If Not a Confessional State, Then What?
Does my opposition to a Catholic confessional state mean that I see no place for the Gospel in the political sphere? Does my politics bid me to leave my faith at the doorstep of city hall or the lawn before the U.S. Capitol? Do I believe we’re best served when the framers of public policy cover their ears against the whispers of the Word?
Philosopher John D. Caputo speaks to how I would answer these questions, and so I give him the floor. In his book What Would Jesus Deconstruct?, he writes:
There is no “derivation,” no straight line, from the poetics or theo-poetics of the kingdom to any concrete political structure or public policy, but that does not mean there is no line or connection at all. Rather we are called to imagine the kingdom of God in the concrete political structures of the day, and that requires political imagination and judgment. The kingdom provides a politica negativa, a critical voice rather like the voice of a prophet against the king, like Amos railing against Jeroboam, calling for the invention of justice, which in turn requires, in addition to prophets, the hard work of concrete political invention, the cleverness of inventive political structures.
What a poetics of the Gospel gives to the political sphere isn’t a roadmap toward the ideal polis, but a critical and imaginative voice, a voice that echoes with dissent and creativity, that ceaselessly calls for the deconstruction and reconstruction of the current constructions of power. It is a voice that speaks for the poor, the oppressed, and the least among us. A voice marked by the madness of the cross, like the voice of John the Baptist, mad for forgiveness, generosity, mercy, and hospitality. It is the shaken and weak voice of the crucified Christ, inspiring our fear and trembling, calling us to think and act politically with the folly and foolishness of the cross. “It is our responsibility,” says Caputo, “to breathe with the spirit of Jesus, to implement, to invent, to convert this poetics into a praxis, which means to make the political resonate with the radicality of someone whose vision was not precisely political.” Caputo continues:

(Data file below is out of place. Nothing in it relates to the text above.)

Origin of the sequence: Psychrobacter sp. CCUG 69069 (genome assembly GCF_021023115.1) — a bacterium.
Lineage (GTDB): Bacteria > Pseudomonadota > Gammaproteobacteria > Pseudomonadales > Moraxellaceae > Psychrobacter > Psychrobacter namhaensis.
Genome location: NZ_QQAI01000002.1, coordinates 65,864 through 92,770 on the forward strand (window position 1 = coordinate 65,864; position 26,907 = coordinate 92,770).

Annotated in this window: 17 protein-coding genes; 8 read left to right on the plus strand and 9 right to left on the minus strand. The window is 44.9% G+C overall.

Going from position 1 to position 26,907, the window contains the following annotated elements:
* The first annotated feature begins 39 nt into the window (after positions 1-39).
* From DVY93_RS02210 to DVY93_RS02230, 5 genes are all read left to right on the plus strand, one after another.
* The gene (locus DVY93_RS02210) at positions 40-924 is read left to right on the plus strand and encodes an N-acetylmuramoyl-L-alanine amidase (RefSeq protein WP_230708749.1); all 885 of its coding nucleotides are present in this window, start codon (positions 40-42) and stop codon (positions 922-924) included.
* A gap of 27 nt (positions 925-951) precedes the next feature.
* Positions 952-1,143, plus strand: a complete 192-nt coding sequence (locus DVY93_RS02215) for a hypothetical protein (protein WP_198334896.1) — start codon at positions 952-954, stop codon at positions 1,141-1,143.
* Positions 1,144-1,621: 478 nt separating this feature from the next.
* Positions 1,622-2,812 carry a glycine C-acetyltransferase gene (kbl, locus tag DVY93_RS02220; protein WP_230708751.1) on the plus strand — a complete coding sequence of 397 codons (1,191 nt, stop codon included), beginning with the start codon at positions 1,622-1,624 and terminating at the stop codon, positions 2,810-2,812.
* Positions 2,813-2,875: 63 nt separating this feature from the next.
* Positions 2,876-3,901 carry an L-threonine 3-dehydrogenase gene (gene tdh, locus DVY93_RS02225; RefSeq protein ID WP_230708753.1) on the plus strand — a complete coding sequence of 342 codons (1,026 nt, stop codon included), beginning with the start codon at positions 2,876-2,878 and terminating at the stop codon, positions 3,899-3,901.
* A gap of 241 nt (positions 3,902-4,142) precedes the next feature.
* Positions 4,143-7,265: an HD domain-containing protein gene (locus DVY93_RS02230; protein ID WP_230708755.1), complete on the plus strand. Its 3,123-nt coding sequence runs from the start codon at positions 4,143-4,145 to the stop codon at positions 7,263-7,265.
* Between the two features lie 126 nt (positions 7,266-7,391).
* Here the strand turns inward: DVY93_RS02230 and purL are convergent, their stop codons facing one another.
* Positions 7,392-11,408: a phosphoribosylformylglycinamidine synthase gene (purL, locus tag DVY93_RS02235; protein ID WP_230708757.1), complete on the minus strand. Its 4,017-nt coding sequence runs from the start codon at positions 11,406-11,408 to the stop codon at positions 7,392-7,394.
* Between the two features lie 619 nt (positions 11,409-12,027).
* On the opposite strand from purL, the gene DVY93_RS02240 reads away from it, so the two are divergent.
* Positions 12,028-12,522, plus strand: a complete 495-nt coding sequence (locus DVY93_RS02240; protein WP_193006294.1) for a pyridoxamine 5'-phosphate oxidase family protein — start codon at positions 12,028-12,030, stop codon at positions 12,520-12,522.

The crucified body of Jesus proposes not that we keep theology out of politics but that we think theology otherwise, by way of another paradigm, another theology, requiring us to think of God otherwise, as a power of powerlessness, as opposed to the theology of omnipotence that underlies sovereignty. The call that issues from the crucified body of Jesus solicits our response, for it is we who have mountains to move by our faith and we who have enemies to move by our love. It is we who have to make the weakness of God stronger than the power of the world.
If a Catholic confessional state uses the strength of political power to give preference to Catholicism, a politics that listens to the voice issuing from the Crucified God resounds with the weakness of God and gives preference to the powerless, to those forgotten, ignored, or exiled by the boundaries of law and order and the exercises of political power.
What would our politics look like if we really listened to and took to heart this voice? To this question I don’t have a precise answer. Caputo remarks that if we took the New Testament as our literal guide and the Jesus of the New Testament as our model political philosopher, we’d have a tax rate of 100% and an annual Department of Defense budget of $0 (no swords). Caputo himself doesn’t call for this, though he does point us, and in particular his “friends on the Christian Right,” to the Vatican. Caputo’s not exactly known for swimming anywhere near orthodox shores, so it’s surprising (though not really surprising) to read him calling the popes (along with Jacques Derrida) mad about justice while most of us are simply mad about paying taxes: “The papal social encyclicals are a model of Christian economics, of bringing the spirit of the gospels to bear on modern economic realities.” He goes on to say:
The encyclicals contain unambiguous warnings about the greed and insensitivity to the poorest and the most defenseless people in our society that is bred by capitalism. They speak eloquently of the rights of workers, or requirements for “social” checks on “individual” freedoms, and of the priority of the “common good” over egoism and individualism. I share the passion of the Reformers to rid themselves of papal imperialism. But I heartily recommend to my friends on the Christian Right—both Protestant and Catholic—a summer spent reading the Vatican’s social encyclicals, in which they will find a good deal more of the spirit of the New Testament than presently parades around today on bumper stickers, bracelets, and T-shirts emblazoned with the name of Jesus.
Is there not something theocratic in all this talk of a divine voice resounding in our political structures and public policies? Does this voice not offend against my principles of pluralism and secularism? How do we listen to this voice and repeat its calls to those who do not share our faith? Caputo, again, provides a workable solution, one I’ve suggested before:
If you want to draw your vision and influence from the New Testament, bless your heart, but you need, in addition to a good reading of the text, an independently good argument.